Hypothyroidism

Hypothyrodism (low thyroid)

 

There is more than one form of thyroid disease, but the more commonly diagnosed forms include lymphocytic thyroiditis or idiopathic thyroid gland atrophy.  There is also Congenital Hypothyroidism with Goiter. 

 

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From the AKC Canine Health Foundation:

Hypothyroidism

Despite a sufficient understanding of the mechanisms underlying acquired canine hypothyroidism, diagnosis of the disease is not straightforward and remains one of the greatest challenges in veterinary medicine. Age, breed and systemic illness all affect thyroid hormone concentrations, and clinical signs of hypothyroidism are often indistinguishable from other diseases. As such, veterinarians and breeders know that hypothyroidism is commonly over-diagnosed in the dog. CHF is pleased to announce the funding of a new grant that will investigate three novel diagnostic methods that investigators believe will provide a more accurate diagnosis than the currently available tests.

Learn More about the Hypothyroidism Focus >>

Symptoms: Low levels of T3 and T4 hormones, lethargy, weight gain, dermatitis, alopecia, temperature sensitivity.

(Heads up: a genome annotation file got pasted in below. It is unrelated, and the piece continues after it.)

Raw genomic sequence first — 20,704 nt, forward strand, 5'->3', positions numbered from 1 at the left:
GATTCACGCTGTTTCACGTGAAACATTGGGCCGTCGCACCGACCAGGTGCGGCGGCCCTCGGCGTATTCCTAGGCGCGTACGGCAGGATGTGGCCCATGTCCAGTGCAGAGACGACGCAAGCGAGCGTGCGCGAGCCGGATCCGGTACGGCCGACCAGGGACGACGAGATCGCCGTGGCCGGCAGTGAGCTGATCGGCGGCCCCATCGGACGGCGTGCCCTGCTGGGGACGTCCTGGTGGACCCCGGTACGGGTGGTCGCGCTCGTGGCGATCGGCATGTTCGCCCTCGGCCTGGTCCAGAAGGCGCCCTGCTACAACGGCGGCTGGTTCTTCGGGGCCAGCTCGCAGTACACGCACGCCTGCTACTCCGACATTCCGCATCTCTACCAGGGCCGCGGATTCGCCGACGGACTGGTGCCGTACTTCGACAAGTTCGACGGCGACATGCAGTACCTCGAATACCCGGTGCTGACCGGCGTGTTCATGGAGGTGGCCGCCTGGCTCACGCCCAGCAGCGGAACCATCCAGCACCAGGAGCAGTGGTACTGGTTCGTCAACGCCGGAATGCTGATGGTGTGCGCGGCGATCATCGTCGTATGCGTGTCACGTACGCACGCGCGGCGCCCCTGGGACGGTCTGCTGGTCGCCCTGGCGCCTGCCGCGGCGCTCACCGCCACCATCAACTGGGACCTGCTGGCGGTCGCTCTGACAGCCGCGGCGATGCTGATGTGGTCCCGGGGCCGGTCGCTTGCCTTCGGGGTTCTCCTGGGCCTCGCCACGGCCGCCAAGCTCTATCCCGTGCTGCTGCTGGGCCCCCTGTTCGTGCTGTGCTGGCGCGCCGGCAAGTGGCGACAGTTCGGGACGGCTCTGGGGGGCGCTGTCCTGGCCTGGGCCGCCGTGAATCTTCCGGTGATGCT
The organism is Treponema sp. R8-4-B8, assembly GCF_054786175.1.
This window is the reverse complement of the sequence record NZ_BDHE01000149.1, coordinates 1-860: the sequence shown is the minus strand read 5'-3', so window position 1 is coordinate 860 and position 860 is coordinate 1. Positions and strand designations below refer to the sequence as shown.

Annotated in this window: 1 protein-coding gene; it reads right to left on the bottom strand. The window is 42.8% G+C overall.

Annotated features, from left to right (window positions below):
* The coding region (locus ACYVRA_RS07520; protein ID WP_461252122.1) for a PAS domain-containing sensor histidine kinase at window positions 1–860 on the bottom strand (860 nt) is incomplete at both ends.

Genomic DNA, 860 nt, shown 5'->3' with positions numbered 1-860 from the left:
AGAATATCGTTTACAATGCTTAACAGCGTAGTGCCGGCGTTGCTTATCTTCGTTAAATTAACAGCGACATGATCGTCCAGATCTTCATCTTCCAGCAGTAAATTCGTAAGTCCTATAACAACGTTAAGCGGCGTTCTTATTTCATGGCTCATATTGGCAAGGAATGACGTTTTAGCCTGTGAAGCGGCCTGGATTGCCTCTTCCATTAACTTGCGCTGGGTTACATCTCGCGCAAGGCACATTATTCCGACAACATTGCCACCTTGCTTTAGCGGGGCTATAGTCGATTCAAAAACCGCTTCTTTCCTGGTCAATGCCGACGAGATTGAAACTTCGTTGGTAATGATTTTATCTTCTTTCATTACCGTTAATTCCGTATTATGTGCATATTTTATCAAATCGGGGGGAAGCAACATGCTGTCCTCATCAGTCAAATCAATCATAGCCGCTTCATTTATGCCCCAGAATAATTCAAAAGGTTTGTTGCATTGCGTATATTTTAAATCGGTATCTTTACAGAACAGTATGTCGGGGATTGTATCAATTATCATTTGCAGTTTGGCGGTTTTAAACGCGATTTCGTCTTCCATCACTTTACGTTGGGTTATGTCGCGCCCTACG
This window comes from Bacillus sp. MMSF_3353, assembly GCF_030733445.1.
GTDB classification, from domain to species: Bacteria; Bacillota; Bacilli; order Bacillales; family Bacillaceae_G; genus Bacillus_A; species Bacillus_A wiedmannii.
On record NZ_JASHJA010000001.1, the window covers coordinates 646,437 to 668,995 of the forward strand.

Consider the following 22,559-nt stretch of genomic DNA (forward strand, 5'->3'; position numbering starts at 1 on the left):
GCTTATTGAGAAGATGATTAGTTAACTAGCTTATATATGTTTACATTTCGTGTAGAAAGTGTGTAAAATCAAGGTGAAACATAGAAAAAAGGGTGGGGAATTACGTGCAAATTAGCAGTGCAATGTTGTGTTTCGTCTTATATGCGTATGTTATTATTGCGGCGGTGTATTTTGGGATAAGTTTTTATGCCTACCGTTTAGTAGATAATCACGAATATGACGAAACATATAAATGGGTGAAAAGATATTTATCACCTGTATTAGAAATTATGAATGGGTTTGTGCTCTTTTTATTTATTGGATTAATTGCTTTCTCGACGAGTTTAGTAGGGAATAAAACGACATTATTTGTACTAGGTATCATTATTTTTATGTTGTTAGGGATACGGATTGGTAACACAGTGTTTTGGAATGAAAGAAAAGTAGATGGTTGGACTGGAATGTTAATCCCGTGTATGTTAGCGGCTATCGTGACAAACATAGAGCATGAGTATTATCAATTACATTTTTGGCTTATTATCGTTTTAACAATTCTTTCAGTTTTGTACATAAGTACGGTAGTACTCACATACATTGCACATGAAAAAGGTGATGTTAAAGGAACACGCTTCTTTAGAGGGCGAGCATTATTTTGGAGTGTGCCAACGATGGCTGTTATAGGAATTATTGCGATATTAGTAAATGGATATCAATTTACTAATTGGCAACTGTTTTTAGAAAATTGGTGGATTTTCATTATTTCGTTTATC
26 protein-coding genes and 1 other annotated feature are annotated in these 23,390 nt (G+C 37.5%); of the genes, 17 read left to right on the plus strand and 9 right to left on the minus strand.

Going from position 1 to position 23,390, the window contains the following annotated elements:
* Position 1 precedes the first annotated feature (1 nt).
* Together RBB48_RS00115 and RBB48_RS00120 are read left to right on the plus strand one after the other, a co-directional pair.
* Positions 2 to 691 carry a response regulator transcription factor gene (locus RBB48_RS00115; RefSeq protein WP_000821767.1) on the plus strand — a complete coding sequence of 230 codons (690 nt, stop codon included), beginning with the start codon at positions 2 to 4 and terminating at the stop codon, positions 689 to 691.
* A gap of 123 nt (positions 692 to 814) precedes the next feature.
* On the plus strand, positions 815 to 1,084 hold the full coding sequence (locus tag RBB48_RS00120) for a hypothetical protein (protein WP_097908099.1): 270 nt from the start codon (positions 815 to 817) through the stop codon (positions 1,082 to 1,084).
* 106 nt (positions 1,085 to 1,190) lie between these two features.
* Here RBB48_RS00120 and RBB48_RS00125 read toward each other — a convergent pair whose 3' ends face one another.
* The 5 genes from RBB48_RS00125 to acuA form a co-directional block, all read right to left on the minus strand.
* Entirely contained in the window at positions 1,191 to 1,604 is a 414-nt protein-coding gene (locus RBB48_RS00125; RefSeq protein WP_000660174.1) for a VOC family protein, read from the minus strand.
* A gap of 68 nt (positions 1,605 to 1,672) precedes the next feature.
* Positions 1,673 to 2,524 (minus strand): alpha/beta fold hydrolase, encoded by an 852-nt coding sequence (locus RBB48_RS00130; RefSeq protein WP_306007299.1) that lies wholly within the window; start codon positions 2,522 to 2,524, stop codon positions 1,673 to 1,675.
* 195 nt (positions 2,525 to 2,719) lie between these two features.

If untreated, seizures, coma, death.

Treatment Options:  Thyroid replacement hormone by veterinary prescription.  Prognosis is very good, but pet will require daily thyroid hormone supplements for the rest of it’s life..

Known Mode of Inheritance: Unknown in Cardigans, but there has been a demonstrated pattern of inheritence, with some pedigrees at greater risk.  Identified as an inherited Autosomal Recessive in other breeds.

Age of onset:  <2, typical age of diagnosis 5-7 years old.

Breeds affected

  • Cardigan: yes
  • Pembroke: yes
  • Other Breeds: yes, many breeds including mixed breeds.

Incidence in Cardigans:  Uncertain due to low participation in testing. OFA Thyroid Statistics ranks cardigans 45th out of the 93 breeds with more than 50 individuals submitted to their database.  Out of the 52 OFA thyroid evaluated Cardigans to date (the lowest number of all breeds on the list), 94.2 percent (50 individuals) have been identified as ‘normal’ and 3.8 percent (2 individuals) were diagnosed with Autoimmune Thyroiditis.

Research/Studies:

  • Cardigans: no
  • Other breeds: yes
  • Active?: yes, Spanish Water Dogs only

Registry: yes, the OFA provides an open Thyroid registry. OFA Thyroid registry information

Tests Available: yes, a phenotype test evaluating thyroid function can be done. See above link to the OFA for information.  Best time to conduct this test to identify autoimmune antibodies may be between the ages of 2-5 years.

DNA markers have been identified in other breeds and tests may be available or in development for them, but DNA testing is currently unavailable for Cardigans.

Research links:

Published papers and Articles

Discussion Groups:

Websites:

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